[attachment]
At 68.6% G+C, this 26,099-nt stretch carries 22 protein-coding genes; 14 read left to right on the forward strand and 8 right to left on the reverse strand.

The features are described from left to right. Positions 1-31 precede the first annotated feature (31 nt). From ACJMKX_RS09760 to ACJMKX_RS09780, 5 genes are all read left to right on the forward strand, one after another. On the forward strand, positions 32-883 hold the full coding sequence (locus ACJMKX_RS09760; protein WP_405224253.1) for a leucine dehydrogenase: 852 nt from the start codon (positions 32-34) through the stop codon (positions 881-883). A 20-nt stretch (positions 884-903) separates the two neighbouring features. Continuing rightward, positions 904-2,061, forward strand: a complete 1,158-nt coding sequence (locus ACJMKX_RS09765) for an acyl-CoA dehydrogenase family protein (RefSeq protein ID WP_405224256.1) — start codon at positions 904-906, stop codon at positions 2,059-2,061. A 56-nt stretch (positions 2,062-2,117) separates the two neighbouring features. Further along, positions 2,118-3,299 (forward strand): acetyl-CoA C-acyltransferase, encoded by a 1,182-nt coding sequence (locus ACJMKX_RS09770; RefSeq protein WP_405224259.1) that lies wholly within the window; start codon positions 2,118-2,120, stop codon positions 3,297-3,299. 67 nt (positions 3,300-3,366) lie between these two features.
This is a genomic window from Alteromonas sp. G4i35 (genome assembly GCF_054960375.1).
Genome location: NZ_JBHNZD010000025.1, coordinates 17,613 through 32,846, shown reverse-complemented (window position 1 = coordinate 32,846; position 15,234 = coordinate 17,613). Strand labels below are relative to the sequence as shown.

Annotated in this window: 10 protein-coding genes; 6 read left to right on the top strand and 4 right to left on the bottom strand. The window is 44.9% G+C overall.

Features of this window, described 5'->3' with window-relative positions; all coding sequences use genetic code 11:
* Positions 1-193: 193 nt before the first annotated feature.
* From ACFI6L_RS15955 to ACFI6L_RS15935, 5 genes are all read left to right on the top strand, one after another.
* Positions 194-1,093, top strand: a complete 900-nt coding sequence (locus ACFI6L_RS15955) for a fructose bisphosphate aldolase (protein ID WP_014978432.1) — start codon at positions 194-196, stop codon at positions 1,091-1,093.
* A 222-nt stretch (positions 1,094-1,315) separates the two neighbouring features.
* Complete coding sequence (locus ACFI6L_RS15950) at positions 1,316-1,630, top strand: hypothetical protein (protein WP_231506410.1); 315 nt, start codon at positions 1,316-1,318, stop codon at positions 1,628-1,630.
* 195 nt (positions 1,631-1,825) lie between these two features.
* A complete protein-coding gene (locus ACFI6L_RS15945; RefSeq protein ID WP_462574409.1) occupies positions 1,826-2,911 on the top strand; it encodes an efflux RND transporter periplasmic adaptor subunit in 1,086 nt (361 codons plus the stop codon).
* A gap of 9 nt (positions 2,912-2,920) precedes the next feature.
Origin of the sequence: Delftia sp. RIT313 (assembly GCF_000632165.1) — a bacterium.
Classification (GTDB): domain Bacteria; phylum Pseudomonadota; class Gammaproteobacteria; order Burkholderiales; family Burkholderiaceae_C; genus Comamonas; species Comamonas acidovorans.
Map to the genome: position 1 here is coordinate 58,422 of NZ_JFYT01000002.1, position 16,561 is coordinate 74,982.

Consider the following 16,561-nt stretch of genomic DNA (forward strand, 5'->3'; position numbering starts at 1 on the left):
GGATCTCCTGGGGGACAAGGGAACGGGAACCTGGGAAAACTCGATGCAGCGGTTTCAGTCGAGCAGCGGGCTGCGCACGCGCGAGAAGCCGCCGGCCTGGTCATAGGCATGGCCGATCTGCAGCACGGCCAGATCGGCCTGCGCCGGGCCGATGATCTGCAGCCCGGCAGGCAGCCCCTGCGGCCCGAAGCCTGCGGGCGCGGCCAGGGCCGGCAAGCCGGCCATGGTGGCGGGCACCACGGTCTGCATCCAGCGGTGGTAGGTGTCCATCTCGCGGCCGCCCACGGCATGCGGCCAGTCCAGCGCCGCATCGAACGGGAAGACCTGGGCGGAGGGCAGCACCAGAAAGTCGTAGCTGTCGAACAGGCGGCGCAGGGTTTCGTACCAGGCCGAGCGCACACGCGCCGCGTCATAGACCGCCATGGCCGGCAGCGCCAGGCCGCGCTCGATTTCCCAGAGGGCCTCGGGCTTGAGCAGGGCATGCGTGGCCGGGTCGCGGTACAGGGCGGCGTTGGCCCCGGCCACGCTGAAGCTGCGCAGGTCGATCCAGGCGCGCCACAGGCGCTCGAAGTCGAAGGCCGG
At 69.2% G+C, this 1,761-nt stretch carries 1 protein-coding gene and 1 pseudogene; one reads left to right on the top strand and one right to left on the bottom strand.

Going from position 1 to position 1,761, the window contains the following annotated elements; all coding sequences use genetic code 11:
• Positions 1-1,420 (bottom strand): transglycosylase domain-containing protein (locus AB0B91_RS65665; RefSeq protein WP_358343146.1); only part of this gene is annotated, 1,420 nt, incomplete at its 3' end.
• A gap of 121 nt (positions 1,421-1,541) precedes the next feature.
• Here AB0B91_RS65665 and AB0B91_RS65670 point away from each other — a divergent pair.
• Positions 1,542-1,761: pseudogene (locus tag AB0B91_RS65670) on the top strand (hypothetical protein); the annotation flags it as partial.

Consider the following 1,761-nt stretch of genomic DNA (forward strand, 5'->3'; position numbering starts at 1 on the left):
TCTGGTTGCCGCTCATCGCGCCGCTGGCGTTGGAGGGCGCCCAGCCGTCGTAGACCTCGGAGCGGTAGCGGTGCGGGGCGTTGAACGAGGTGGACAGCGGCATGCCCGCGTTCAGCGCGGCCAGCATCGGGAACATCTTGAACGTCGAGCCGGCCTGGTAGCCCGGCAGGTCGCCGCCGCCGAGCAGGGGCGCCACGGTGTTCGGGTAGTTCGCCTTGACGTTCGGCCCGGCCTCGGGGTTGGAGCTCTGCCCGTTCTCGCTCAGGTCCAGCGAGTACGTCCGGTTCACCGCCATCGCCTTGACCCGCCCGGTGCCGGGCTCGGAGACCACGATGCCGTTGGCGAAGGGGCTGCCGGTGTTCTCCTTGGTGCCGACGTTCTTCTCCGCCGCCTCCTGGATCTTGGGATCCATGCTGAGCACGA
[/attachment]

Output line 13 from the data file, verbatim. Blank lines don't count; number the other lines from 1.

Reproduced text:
* A complete protein-coding gene (locus ACFI6L_RS15945; RefSeq protein ID WP_462574409.1) occupies positions 1,826-2,911 on the top strand; it encodes an efflux RND transporter periplasmic adaptor subunit in 1,086 nt (361 codons plus the stop codon).